Why do you think it is important to hold a Dublin Doc Festival?

I think it’s really important to offer the hugely talented short documentary filmmakers out there (of which Ireland has many) more opportunities to show their films as I think short documentary film has limited opportunities within film festival shorts programmes to be shown.  Dublin Doc Fest was founded with the objective of creating a new platform for documentary film in Ireland and, being a documentary filmmaker myself, my aim is to present short documentary in carefully curated programmes and non-traditional screening spaces.

 

Were you pleased with the success of the event and how do you hope to exceed this year’s festival next year?

I was delighted with this year’s event. We were completely sold out and there felt like a real buzz about it, especially online. We received really positive feedback and people are already asking when the next will be, can it be bigger and when can they enter their films. Our next step is to put together a solid funding and sponsorship plan to enable us to put on a bigger, longer event. I chose the name Dublin Doc Fest with the ambition of it becoming a full festival some day and that is still my goal. Next year I’d love to have a few screenings take place, I’d also love to take a different approach with the film festival structure and bring something new to the way things are done.

 

The third Dublin Doc Fest took place on Saturday, 28th February 2015 at 7pm in The Irish Georgian Society, City Assembly House, 58 South William Street, Dublin.

 

You can read Dee O’Donoghue’s report from the festival here

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Paper Souls (Les Âmes de Papier)

Paper Souls

DIR: Vincent Lannoo • WRI: François Uzan • PRO: Patrick Quinet, Claude Waringo, Serge Zeitoun • DOP: Vincent Van Gelder • ED: Frédérique Broos • MUS: Gast Waltzing • DES: Véronique Sacrez • CAST: Stéphane Guillon, Julie Gayet, Jonathan Zaccaï, Jules Rotenberg

 

Attempting to situate Paper Souls within a specific generic category has not been an easy task. It may be classified as a supernatural, romantic, fantasy comedy drama and as director Vincent Lannoo certifies, highly influenced by Woody Allen’s postcards from Europe oeuvre. The latter claim should be an optimistic indicator of the Belgian director’s ninth outing, but alas, a charming location and spirited musical score are where the similarities end between Paper Souls and Allen’s Midnight in Paris.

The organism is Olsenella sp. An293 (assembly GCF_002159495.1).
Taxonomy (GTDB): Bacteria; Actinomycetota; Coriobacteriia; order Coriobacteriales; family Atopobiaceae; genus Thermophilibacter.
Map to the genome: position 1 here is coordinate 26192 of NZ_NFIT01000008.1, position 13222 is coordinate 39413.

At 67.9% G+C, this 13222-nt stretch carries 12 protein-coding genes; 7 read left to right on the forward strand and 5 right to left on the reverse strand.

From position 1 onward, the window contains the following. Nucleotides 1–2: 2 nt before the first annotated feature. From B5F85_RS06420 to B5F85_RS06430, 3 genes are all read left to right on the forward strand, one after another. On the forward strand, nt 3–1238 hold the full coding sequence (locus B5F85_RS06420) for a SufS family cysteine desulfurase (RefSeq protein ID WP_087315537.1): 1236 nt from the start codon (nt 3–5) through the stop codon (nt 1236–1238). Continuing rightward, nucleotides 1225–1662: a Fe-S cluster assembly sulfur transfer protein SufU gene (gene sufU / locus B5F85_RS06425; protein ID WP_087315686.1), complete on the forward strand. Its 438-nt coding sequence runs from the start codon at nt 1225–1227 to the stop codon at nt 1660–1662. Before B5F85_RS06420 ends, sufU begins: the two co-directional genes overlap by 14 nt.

Paul (Stéphane Guillon) was a successful novelist until the death of his wife five years previously. Overburdened with grief and lassitude, he abandons novel writing and earns a living drafting elegies for relatives of the deceased. Emma (Julie Gayet) lost her husband Nathan (Jonathan Zaccaï) over a year ago but her son Adam (Jules Rotenberg) is unable to come to terms with his father’s death. When Emma asks Paul to masquerade as an old friend of Nathan and bond with Adam, he reluctantly agrees. As a taciturn Paul becomes closer to both, he unwittingly recalls Nathan back from the dead. An amnesiac Nathan is unrecognisable to his family and they share no collective memories of one another. However, similarities between Nathan and memories of Paul’s dead wife begin to emerge, placing Paul in a compromising predicament.

 

A quirky, supernatural French farce by un grand provocateur should be enough to pique critical and audience interest. However, the subversive tone that graced Lannoo’s acclaimed mockumentaries, Strass (2001) and Vampires (2010) or the dark satire and scathing humour found in the impious In the Name of the Son (2012), is glaringly absent in Paper Souls. Rather, a tangled and inaccessible script devoid of parody, satirical impulse or comedic conviction fails to ignite the film on any jocular or fantastical level. Paper Souls suffers from a severe identity crisis. Whilst the film’s style (jerky camera movements, fast cutting, whimsical score) is intended to underpin its farcical elements, it is so at odds with the core romantic plot that in the absence of satire, the convoluted narrative merely creates a maelstrom of chaos.